Neurosurgeons hope lowering body temperature will help treat severe brain injuries

UCSF neurosurgeons at San Francisco General Hospital Medical Center are planning a unique clinical study to see if lowering the body temperature of patients with severe traumatic brain injury (TBI) will help improve their condition - but first the neurosurgeons need to reach the local public, in part through the media.

Because the study, which will be conducted at nine institutions nationwide, will require treating patients, all of whom are unconscious, within four hours of their injury, the window of opportunity for getting consent for the treatment from the legal guardian, family members or registered domestic partner will be limited. Given the time-sensitivity, the researchers will rely upon a “waiver of consent” policy, which, under a federal law established in 1996, allows physicians to begin emergency experimental treatment aimed at improving the outcome of patients before gaining consent from family members.

Under the terms established for the trial, if the hospital is unsuccessful in reaching family members after 90 minutes of diligent effort, the neurosurgical team will be allowed to enroll patients who meet the very stringent criteria established for the study. If family members or a significant other are reached subsequently and oppose the treatment, the patient who was cooled will be rewarmed.  All patients will also receive the standard care for a severe traumatic brain injury.

Severe traumatic brain injury is one of the leading causes of death in persons between the ages one and forty-five. “Statistics show there is a head injury every 15 seconds in this country, and every five minutes someone is killed or permanently disabled due to head injuries. Better techniques for treating these patients are desperately needed,” says Geoffrey Manley, MD, PhD, Chief of Neurotrauma at San Francisco General Hospital Medical Center, UCSF assistant adjunct professor of neurological surgery and a co-principal investigator of the trial.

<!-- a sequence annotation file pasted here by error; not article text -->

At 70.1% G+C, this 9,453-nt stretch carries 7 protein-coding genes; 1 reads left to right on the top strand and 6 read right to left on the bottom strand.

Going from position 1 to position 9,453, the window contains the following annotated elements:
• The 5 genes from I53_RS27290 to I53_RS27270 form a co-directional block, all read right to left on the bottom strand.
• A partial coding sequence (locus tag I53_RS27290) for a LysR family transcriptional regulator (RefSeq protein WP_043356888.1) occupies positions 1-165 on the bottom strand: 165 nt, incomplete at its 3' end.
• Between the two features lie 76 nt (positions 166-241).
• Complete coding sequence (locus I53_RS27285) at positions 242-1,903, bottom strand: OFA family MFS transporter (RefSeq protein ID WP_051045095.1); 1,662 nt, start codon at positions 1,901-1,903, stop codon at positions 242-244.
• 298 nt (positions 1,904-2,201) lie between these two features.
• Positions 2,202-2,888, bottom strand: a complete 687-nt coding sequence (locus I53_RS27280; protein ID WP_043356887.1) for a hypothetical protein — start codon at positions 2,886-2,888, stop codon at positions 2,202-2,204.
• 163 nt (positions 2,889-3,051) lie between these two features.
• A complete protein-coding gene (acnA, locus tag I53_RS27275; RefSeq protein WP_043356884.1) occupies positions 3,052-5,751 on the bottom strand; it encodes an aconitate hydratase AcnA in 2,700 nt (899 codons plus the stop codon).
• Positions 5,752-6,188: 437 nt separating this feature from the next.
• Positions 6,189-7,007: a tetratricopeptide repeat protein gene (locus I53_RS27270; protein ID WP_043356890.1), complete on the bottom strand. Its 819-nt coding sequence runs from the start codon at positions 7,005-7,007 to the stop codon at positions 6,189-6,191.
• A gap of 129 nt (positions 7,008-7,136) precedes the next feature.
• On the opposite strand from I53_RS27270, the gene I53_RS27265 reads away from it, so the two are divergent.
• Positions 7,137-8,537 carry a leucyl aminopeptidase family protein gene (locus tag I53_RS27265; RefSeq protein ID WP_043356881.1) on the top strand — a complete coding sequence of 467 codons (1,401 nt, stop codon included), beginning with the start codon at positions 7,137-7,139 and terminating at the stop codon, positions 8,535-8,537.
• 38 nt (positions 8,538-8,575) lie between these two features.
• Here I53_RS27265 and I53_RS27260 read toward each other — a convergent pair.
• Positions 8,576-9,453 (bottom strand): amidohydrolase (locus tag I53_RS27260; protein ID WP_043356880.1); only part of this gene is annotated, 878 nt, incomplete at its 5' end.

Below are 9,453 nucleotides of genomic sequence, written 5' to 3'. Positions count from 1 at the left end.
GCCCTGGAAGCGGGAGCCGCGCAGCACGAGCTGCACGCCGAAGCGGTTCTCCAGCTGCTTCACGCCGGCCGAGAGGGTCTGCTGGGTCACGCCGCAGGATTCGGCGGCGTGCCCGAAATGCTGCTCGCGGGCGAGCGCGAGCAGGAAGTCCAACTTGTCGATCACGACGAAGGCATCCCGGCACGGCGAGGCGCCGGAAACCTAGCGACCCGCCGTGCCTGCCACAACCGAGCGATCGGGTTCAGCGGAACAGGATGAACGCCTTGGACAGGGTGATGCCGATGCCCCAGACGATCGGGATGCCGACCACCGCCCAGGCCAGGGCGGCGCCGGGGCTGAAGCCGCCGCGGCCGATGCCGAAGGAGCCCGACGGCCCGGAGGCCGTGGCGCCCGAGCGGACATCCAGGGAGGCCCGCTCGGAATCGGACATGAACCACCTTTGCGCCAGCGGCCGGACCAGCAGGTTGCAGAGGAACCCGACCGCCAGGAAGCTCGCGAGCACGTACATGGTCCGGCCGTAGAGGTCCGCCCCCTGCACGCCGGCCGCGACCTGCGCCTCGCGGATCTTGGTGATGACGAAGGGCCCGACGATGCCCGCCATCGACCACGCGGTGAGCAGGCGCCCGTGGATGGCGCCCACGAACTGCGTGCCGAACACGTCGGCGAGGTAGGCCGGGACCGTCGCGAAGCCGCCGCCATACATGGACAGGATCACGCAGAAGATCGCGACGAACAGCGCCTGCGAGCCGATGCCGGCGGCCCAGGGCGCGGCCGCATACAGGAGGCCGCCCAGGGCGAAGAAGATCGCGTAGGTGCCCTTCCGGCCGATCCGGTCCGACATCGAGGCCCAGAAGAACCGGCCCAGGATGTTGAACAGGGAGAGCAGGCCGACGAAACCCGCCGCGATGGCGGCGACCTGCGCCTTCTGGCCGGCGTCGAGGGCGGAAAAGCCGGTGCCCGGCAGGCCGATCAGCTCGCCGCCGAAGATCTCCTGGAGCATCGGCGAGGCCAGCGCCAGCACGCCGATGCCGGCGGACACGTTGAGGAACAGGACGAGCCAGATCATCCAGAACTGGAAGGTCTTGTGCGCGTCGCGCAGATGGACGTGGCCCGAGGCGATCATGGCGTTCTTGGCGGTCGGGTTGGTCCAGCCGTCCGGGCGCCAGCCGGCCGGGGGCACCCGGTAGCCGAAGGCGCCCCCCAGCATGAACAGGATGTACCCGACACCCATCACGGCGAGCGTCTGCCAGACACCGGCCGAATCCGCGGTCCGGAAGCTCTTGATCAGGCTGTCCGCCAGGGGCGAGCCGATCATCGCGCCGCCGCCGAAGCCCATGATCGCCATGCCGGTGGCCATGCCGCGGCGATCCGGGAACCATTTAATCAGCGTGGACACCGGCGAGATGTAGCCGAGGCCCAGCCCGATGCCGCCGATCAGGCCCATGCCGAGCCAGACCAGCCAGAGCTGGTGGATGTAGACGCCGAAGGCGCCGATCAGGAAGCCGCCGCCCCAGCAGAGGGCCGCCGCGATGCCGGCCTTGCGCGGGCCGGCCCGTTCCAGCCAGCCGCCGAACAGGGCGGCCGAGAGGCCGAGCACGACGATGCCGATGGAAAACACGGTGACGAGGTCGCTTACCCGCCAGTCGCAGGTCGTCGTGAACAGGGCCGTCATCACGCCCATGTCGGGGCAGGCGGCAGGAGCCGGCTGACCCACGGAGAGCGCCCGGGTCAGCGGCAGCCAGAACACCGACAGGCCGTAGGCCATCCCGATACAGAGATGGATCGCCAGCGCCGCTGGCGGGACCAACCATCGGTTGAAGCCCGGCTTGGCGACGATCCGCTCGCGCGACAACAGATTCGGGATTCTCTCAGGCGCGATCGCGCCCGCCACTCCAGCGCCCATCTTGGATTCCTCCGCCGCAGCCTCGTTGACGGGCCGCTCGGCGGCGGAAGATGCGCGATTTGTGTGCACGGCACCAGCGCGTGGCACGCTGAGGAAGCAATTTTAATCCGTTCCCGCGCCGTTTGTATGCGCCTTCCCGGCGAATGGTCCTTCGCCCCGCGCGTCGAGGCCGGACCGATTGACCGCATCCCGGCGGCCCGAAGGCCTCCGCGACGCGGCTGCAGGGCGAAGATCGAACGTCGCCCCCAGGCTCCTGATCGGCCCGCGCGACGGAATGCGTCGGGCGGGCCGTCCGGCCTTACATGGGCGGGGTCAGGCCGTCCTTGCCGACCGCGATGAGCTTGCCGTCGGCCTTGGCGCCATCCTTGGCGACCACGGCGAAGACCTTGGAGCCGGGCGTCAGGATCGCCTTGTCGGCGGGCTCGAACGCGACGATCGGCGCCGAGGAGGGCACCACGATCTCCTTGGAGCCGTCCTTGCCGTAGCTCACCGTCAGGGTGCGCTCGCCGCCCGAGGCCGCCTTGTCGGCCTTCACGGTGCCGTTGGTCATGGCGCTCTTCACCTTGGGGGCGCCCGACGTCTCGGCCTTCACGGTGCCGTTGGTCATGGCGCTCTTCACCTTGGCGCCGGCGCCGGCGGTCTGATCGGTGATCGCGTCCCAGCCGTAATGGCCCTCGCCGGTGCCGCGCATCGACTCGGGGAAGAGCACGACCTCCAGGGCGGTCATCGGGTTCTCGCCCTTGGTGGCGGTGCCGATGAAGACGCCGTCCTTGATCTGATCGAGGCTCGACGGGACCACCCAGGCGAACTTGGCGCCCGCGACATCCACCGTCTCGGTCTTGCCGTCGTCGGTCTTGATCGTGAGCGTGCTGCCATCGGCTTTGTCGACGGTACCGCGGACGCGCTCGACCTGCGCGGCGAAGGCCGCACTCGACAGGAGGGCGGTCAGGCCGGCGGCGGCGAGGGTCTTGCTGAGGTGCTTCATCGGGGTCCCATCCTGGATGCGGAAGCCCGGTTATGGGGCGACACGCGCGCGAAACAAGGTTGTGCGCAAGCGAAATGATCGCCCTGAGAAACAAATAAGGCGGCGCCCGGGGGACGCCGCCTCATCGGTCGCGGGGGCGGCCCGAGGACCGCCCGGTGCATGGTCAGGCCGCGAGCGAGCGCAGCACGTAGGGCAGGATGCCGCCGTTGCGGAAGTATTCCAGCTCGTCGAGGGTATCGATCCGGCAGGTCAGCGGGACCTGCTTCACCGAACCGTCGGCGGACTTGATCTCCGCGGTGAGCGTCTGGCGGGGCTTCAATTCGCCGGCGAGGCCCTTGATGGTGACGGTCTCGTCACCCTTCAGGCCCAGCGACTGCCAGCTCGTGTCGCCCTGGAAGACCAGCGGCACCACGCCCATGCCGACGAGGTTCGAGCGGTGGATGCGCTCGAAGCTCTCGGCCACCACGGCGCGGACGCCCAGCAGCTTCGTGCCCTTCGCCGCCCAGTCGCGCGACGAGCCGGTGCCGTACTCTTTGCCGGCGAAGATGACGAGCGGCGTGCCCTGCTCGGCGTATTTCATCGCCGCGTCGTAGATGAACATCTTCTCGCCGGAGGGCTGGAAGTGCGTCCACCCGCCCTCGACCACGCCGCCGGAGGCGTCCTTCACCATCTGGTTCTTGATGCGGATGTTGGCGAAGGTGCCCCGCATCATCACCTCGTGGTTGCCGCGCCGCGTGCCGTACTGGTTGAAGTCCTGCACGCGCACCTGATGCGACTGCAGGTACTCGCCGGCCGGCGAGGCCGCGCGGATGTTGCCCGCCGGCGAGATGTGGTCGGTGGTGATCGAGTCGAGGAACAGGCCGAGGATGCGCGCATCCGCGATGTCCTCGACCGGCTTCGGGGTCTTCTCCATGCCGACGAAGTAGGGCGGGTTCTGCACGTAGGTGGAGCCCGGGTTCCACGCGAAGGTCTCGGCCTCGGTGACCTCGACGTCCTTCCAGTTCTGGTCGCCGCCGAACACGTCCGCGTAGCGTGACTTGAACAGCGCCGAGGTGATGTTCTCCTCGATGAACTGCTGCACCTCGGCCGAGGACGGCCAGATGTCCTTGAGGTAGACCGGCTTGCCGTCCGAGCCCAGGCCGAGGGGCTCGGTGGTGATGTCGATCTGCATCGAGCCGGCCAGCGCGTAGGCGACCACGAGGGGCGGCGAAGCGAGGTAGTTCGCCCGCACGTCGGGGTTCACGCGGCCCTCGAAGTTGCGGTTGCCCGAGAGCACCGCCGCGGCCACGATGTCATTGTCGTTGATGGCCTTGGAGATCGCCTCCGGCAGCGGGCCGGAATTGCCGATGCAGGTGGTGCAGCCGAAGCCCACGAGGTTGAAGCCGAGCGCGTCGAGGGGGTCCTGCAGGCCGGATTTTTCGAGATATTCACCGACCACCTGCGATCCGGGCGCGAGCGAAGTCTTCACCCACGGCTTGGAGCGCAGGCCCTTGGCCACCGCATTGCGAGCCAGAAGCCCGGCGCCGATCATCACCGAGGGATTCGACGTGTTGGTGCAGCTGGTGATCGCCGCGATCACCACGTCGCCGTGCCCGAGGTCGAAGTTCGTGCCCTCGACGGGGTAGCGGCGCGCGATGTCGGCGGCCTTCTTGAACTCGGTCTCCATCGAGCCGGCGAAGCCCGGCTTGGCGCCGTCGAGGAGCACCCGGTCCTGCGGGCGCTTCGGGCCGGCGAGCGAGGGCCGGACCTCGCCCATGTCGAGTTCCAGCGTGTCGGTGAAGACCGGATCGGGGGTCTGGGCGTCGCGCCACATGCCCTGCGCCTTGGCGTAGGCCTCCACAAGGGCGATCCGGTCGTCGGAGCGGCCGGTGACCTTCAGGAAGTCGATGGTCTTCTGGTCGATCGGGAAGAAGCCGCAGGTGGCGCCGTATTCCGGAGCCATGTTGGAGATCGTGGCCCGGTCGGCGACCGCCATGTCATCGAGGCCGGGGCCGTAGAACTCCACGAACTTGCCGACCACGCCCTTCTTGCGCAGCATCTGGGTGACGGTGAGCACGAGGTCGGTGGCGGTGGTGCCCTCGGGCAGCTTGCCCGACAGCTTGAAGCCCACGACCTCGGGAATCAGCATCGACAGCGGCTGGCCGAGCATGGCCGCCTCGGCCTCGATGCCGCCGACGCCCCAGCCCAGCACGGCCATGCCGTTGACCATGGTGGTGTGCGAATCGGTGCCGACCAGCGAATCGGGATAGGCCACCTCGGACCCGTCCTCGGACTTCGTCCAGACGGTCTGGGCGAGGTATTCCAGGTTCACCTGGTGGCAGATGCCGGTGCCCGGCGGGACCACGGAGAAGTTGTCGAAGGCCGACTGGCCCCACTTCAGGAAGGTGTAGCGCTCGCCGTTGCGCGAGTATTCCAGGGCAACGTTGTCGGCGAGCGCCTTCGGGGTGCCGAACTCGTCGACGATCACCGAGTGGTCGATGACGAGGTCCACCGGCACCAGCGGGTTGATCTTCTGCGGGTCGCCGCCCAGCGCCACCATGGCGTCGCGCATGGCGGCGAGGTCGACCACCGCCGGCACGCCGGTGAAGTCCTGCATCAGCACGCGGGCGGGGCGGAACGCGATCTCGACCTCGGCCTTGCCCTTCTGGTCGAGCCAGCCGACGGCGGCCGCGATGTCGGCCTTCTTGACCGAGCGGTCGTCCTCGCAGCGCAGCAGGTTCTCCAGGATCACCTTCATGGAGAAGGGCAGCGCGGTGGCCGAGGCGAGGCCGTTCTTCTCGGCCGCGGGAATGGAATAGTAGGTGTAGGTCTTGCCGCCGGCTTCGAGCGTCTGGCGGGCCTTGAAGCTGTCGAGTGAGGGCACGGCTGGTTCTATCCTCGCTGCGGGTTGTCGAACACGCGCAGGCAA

In keeping with the regulations of the waived consent policy, the participating institutions must make a substantial effort to inform the local public about the trial in the months prior to its implementation. This step is intended to determine if there is community support for the trial, which is scheduled to begin this fall.

To this end, the UCSF-SFGH Medical Center neurosurgical team is holding approximately 12 community meetings with groups who represent populations living in the region that the SFGH Trauma Center serves (The City of SF and Northern San Mateo County), as well as those groups that represent people most at risk for severe traumatic brain injury, which is primarily caused by accidents and assaults. So far, the support has been strong for the trial, says Michele Meeker, RN, UCSF neurosurgical clinical research nurse at SFGH Medical Center and the study coordinator.

The neurosurgical team is also seeking help from the media in educating the public about the proposed plan. “We want the members of the community we treat to have every opportunity to learn about this trial and to comment on it,” says Manley.